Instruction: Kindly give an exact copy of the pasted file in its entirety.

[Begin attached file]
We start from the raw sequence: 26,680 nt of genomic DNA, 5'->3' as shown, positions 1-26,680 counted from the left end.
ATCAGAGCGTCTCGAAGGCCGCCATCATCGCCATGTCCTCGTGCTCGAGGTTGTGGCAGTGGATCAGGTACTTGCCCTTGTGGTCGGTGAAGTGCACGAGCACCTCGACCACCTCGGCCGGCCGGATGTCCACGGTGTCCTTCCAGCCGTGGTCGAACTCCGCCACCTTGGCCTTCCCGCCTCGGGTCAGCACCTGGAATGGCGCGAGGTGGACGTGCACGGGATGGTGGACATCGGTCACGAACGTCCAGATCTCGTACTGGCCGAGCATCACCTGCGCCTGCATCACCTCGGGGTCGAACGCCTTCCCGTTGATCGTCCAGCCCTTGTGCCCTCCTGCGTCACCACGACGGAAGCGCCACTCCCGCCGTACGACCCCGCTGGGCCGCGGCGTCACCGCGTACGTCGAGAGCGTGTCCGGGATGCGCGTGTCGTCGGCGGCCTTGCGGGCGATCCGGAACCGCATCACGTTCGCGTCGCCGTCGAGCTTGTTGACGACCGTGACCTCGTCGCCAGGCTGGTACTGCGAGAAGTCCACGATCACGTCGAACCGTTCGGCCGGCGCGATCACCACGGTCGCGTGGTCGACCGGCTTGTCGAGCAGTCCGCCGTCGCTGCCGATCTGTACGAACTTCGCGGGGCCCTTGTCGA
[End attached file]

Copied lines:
We start from the raw sequence: 26,680 nt of genomic DNA, 5'->3' as shown, positions 1-26,680 counted from the left end.
ATCAGAGCGTCTCGAAGGCCGCCATCATCGCCATGTCCTCGTGCTCGAGGTTGTGGCAGTGGATCAGGTACTTGCCCTTGTGGTCGGTGAAGTGCACGAGCACCTCGACCACCTCGGCCGGCCGGATGTCCACGGTGTCCTTCCAGCCGTGGTCGAACTCCGCCACCTTGGCCTTCCCGCCTCGGGTCAGCACCTGGAATGGCGCGAGGTGGACGTGCACGGGATGGTGGACATCGGTCACGAACGTCCAGATCTCGTACTGGCCGAGCATCACCTGCGCCTGCATCACCTCGGGGTCGAACGCCTTCCCGTTGATCGTCCAGCCCTTGTGCCCTCCTGCGTCACCACGACGGAAGCGCCACTCCCGCCGTACGACCCCGCTGGGCCGCGGCGTCACCGCGTACGTCGAGAGCGTGTCCGGGATGCGCGTGTCGTCGGCGGCCTTGCGGGCGATCCGGAACCGCATCACGTTCGCGTCGCCGTCGAGCTTGTTGACGACCGTGACCTCGTCGCCAGGCTGGTACTGCGAGAAGTCCACGATCACGTCGAACCGTTCGGCCGGCGCGATCACCACGGTCGCGTGGTCGACCGGCTTGTCGAGCAGTCCGCCGTCGCTGCCGATCTGTACGAACTTCGCGGGGCCCTTGTCGA